Understanding LGBTQ Student Experiences: Insights and Perspectives

Feb. 5, 2024
Handmade banner stating "The LGBT Student Experience"

Marsha McDowell recently completed both the MA in Human Rights Practice and the Graduate Certificate in Gender-Based Violence. During Marsha's time in the program, she worked on a series of videos about the experiences of LGBTQ students, and in this blogpost explains more about the issues and presents the videos. You can also read a Q&A with Marsha about her work.

Poster titled Support LGBTQ+ Students

Everyday, thousands of LGBTQ students go to schools where they often feel unsafe being their authentic selves. Although more students now identify as LGBTQ, up from 11% in 2015 to 26% in 2021, the majority of these students still report hearing anti-LGBTQ remarks, have school policies that disproportionately and negatively affect LGBTQ students, and facing many forms of discrimination on a regular basis. 

According to GLSEN’s 2021 National Climate Survey, LGBTQ students continue to face discrimination, bullying, and lack of teacher support in their schools. These students deserve to participate in education systems that are supportive and safe so they have an equal chance at succeeding and graduating from high school. The American Psychological Association reports that LGBTQ youth are three times more likely to drop out of school and also experience higher discipline rates  (54% compared to 34%) than their non-LGBTQ peers. “Ultimately, ‘Victimization, absenteeism and discrimination may also increase LGBTQ students’ risk of contact with the justice system. LGBTQ students who reported high levels of victimization, absenteeism or discrimination were more likely to have been involved with the justice system as a result of school discipline.”

What can school administrators, teachers, and staff do to help make a difference for LGBTQ youth that feel school is not a safe place for them? There are proven, positive actions that everyone can take to ensure that our LGBTQ youth feel safe, supported, and loved so they too can have a rewarding education with the opportunities to succeed into a productive adulthood. These include robust equity policies, inclusive curriculum, using preferred names and pronouns, and creating safe spaces where students can learn and have conversations with their peers without the fear of discrimination and/or harassment.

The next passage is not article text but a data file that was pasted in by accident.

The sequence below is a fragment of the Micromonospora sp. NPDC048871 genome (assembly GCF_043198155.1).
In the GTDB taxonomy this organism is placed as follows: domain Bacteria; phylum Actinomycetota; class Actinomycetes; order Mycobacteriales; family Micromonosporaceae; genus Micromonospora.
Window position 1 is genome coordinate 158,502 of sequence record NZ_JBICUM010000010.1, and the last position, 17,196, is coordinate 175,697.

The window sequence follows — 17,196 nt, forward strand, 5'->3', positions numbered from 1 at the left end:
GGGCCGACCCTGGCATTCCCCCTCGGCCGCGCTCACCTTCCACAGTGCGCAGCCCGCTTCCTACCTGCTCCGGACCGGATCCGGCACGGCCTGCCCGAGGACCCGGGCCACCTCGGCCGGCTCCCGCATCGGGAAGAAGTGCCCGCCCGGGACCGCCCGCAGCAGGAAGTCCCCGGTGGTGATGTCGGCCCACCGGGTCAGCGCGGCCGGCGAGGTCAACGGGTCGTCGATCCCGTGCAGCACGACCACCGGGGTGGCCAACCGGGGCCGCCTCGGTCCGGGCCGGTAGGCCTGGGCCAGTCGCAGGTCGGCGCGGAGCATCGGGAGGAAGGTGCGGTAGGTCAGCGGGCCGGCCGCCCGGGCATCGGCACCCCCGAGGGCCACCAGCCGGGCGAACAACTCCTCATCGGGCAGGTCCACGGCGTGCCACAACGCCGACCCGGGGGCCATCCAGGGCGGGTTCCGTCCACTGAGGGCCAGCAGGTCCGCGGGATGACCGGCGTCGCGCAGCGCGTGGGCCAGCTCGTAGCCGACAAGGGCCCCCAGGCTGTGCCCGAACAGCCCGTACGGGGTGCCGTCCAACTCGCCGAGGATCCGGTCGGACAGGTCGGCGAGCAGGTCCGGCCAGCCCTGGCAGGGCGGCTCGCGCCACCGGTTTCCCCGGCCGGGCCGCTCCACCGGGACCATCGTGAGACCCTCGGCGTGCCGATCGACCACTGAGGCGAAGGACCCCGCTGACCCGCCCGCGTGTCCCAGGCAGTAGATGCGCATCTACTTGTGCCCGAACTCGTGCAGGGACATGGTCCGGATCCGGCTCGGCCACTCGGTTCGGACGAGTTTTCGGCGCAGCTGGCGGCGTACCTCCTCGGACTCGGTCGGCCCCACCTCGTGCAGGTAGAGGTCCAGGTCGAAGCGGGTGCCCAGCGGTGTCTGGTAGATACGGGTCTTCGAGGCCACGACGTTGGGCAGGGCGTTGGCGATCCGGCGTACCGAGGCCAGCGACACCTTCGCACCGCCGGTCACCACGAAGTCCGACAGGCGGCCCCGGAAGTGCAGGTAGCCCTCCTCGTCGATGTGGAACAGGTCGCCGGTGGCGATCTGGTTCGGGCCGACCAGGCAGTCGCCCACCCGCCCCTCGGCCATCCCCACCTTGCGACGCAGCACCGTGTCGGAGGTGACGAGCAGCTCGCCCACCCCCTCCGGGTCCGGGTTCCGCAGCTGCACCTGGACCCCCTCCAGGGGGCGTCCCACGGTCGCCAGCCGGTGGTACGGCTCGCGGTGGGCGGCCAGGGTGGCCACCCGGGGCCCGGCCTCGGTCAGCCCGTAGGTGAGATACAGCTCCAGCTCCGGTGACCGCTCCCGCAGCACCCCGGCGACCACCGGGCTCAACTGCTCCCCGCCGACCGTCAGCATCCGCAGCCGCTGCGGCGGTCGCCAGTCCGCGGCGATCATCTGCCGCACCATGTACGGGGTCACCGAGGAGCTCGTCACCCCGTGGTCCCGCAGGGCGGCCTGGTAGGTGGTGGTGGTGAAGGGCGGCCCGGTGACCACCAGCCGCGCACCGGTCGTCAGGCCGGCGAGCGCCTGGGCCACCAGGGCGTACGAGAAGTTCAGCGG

During my participation in the Human Rights Practice graduate program at the University of Arizona, I created five short videos outlining the steps educators, parents, and community members can take the steps to create a more inclusive and safe learning environment for all students. These videos include interviews with LGBTQ students who describe the discrimination they and others face every day but also how meaningful and impactful supportive education can be for students and teachers alike. 

Note: All students were provided media releases to allow for the use of their interviews in social media, YouTube, blogs, and articles. Two of the three students were 18 and signed the releases themselves and one had the parent sign the release. Due to the heightened risk of social media, especially for marginalized community members, the risks associated with media releases were discussed prior to starting the interviews. However, discussions of benefits of these videos for LGBTQ youth and their peers also occurred and it was decided by each interviewee that the benefits to the LGBTQ community outweighed the risks. I applaud the courage and dedication these three students have towards educating their community members in the importance of inclusive schools.


Shining A Light on Discrimination Against LGBTQ Students


Creating Inclusive Schools: Understanding Equity Policies


Inclusive Curriculum: Empowering Every Student


Understanding the Power of Pronouns: Why They Matter


Safe Spaces in Education: Empowering Students through Teacher Support